How to develop a saving culture

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Photo Cred: Siphumeze Khundayi

Our future lies in the hands of our children. Just like once upon a time we were the future, we have become the present and therefore all responsibility for the sustainability of the Earth environmentally, financially and economically and otherwise will pass to our children. The now is all we have to deal with, and when the future comes along, we will have little role in it. It will then be the responsibility of our children to make the decisions, make exceptions and reservations about the resources at hand. The quality of the decisions they will make will depend on the size of the stake they have in that time.  The size of the stake in that future will be also equivalent to the size of resources that we will bequeath to them and the level of emotional attachment and knowledge they will have to the resources.

There is an urgent need to prepare our younger generation for the task of taking a stake in the future. Now is the best time to correct the mistakes and omissions that the past and present generations have made, it is never too late. Their most important role right now is to learn the ropes of saving and management by doing, being involved and being accountable for the outcomes of the activities they are undertaking.

If children are allowed to manage and plan for the little money that we give them on a regular basis, this should be a good beginning for them to learn the art of managing resources. I am of the view that when their time comes the children should be able to make a psychological shift in their thinking from managing their own little portfolio to managing national or community resources with as much prudence. They would have learnt that resources are for the long term or inter-generational and therefore should be utilised in a sustainable manner. They will also have learnt that resources are tools and not an end in themselves for use at one goal for one purpose. Like money saved, it is not money to be used to buy things, but it is money as a resource that works for you.  Then we will have achieved a fundamental step up to securing the next level.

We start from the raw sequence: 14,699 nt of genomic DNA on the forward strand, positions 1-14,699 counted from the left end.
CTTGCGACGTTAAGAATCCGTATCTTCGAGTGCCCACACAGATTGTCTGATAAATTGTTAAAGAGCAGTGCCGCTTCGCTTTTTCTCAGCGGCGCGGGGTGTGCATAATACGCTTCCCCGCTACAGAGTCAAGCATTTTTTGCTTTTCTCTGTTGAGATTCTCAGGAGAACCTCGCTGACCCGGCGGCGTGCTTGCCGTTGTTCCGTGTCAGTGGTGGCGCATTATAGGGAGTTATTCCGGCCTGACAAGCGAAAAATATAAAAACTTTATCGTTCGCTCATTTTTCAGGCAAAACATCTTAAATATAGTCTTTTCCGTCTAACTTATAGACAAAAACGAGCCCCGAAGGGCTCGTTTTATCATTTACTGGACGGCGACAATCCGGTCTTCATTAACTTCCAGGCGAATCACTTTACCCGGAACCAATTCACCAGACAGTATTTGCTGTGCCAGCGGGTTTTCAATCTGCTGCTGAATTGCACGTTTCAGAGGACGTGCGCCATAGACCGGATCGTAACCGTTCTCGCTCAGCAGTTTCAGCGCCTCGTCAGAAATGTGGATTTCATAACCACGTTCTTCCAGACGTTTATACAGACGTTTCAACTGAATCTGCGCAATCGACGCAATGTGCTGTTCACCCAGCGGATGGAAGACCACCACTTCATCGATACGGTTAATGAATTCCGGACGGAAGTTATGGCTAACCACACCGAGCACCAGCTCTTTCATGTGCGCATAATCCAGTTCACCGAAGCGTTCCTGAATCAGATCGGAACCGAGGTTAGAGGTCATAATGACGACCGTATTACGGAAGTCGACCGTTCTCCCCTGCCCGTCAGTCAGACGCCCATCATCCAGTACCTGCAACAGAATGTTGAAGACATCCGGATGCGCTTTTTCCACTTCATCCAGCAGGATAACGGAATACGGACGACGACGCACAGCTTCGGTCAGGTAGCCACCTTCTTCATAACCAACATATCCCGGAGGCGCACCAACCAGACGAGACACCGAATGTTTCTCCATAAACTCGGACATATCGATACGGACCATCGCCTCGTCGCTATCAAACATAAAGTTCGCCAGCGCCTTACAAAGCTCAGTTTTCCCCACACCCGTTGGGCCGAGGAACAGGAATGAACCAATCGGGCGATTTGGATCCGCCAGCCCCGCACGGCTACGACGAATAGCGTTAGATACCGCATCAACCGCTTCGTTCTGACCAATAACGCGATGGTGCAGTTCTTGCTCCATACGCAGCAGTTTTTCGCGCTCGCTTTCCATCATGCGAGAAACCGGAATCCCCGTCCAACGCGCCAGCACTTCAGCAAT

When a child is enabled through learning and doing, he also learns to make wise decisions. Decisions related to the activities he is involved in. This could be decisions regarding saving something from whatever one earns, and nurtures it and eventually, grows in value. Such a child will immediately be entitled to an opinion on the matter. Saving by nature is painfully slow and also implies that one must forgo the benefits of your money now with the prospect/ belief that in future, things will be better. So we can say that there are 2 lessons to be learnt here.

  1. i) Forgone consumption i.e. the belief or promise of future benefit and

ii Confidence/ patience, while waiting for the outcome to reveal itself (risk management). When the time comes, they will have earned that entitlement through their contribution to the growth and value of that exercise. It would be a very unfair day when a parent completely sidelines a child who will have saved his money to a point where this money must start to work for him and the parent takes this money and walks away without an explanation or recourse. It happens! Similarly, when young people invest their time in acquiring knowledge and skills, the nation has a responsibility to ensure that the art of managing resources is inculcated in the minds of the young ones. Again, it is a sad day when young ones are sidelined for lack of experience from participating in the growth of the resources of their country.